JUST EIGHT years of age when he first schooled with horses in Sligo.
the story of Derek Fox, the 24 years old local jockey who rode ''One
For Arthur'' to victory in the Grand National at Aintree on Saturday evening. See link below.
Fox ''started off showjumping and pony racing when he was eight years old,'' recalled The Sunday Times yesterday.
Donn McClean picks up the story: ''His mother's side of the family were
always involved with horses; his uncle Mark McNiff, now a trainer, was
riding at the time.
''And young Derek used to ride out in the mornings before going to school.
rode on the pony racing circuit until he was 16, then took out an
amateur licence when he left school and started riding in
''When his uncle started to train, Fox rode for him, and for Noel Kelly.
spent a summer with John Carr before a year with Charles Byrnes, during
which time, at 18, he turned conditional,'' said McClean.
Derek celebrates after his win with mum Jacqueline and sister Sarah. Photo: Twitter
He continued to ride for Mark McNiff and for Noel Kelly and had some of his biggest winners in Ireland with Kelly.
he did with one of Kelly's mares first brought him -- through his
cousin Stephen Kelly -- to the attention of Lucinda Russell.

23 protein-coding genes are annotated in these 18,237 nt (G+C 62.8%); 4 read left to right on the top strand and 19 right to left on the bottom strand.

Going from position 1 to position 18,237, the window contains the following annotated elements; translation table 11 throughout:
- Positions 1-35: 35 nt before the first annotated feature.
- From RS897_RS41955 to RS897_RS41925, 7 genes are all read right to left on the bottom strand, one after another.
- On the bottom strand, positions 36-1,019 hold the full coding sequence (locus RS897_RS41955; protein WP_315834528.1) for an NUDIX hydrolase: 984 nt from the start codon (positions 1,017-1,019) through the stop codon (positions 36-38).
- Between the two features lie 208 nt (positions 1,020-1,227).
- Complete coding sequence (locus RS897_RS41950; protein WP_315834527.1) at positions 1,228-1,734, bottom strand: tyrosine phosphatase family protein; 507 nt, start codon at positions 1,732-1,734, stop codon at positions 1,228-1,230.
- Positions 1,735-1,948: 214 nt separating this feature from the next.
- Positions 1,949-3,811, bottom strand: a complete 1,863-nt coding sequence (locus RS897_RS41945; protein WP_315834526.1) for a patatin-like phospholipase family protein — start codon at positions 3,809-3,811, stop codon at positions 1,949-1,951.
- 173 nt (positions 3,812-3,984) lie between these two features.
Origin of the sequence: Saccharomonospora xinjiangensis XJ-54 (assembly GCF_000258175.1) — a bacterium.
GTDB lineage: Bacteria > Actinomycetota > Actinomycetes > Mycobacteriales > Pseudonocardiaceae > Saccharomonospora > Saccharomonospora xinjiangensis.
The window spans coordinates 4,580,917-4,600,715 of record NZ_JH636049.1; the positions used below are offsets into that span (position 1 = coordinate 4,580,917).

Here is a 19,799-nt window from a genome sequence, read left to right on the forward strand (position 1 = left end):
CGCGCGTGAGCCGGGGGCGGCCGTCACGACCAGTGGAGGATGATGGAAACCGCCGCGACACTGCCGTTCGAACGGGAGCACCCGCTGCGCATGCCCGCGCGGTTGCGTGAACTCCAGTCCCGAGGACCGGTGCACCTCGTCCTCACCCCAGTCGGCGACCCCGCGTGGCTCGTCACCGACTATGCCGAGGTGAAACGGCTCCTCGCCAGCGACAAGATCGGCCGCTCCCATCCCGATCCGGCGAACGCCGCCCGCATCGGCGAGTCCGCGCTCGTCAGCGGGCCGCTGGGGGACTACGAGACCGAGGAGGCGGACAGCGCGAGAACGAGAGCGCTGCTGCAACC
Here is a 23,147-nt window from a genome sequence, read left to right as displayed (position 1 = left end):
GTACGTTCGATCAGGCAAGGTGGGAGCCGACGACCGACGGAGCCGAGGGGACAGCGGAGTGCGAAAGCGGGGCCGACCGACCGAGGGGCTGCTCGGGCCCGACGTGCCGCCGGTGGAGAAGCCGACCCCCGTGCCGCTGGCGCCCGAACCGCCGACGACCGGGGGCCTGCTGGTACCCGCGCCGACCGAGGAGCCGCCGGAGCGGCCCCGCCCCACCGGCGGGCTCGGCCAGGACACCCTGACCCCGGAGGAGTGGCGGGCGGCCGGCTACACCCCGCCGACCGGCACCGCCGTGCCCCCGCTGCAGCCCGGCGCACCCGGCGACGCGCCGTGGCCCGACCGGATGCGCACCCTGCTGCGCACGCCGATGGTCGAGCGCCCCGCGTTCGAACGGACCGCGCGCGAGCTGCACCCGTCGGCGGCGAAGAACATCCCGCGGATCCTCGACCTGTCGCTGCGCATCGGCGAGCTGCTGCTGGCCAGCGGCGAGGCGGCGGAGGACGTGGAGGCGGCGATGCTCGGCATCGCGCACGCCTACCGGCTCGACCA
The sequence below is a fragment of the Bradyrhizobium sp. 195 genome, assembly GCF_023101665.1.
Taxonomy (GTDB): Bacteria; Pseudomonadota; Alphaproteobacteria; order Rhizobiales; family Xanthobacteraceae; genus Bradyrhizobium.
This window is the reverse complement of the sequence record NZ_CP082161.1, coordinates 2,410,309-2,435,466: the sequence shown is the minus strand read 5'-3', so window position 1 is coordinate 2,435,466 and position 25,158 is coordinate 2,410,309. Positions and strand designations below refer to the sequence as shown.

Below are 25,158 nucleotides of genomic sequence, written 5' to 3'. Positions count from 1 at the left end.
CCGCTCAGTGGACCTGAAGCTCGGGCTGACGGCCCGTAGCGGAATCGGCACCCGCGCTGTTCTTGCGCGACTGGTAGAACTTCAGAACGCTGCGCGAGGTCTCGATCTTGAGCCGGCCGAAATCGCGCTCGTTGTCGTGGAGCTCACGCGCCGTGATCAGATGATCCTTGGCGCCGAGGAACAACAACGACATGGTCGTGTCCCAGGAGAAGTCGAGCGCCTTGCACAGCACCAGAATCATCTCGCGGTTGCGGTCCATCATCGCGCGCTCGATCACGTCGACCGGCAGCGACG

She was the Scottish trainer of Saturday's big race winner which galloped home at odds of 14/1.
In another article in The Sunday Times, Andrew Longmore reported on Fox's feelings as the Aintree race moved to its conclusion:-
''At the sharp end of the race, in contrast to a few others, Fox was barely able to to believe his luck.
(Said Fox) ''After a circuit I couldn't believe he was jumping so well.
''We were closing, closing, closing and we nearly got there too soon.
''We jumped the second last and then he galloped all the way to the line,'' Fox recalled of his epic evening's work.
It was a victory in which he jumped clean on his Grand National debut at 24 years of age.
Only weeks earlier, on March 9th, he broke his wrist and collarbone while competing in the north of England, at Carlisle.
Fox cleared sixteen different fences over two circuits on Saturday, thirty jumps in total, including some of the most famous and feared names in the world.
Those included: Becher's Brook, The Chair, The Water, The Canal Turn and Valentines Brook.
There is even a Foinavon Fence to remember the dramatic pile-up exactly half a century ago and delivered a 100-1 winner in 1967.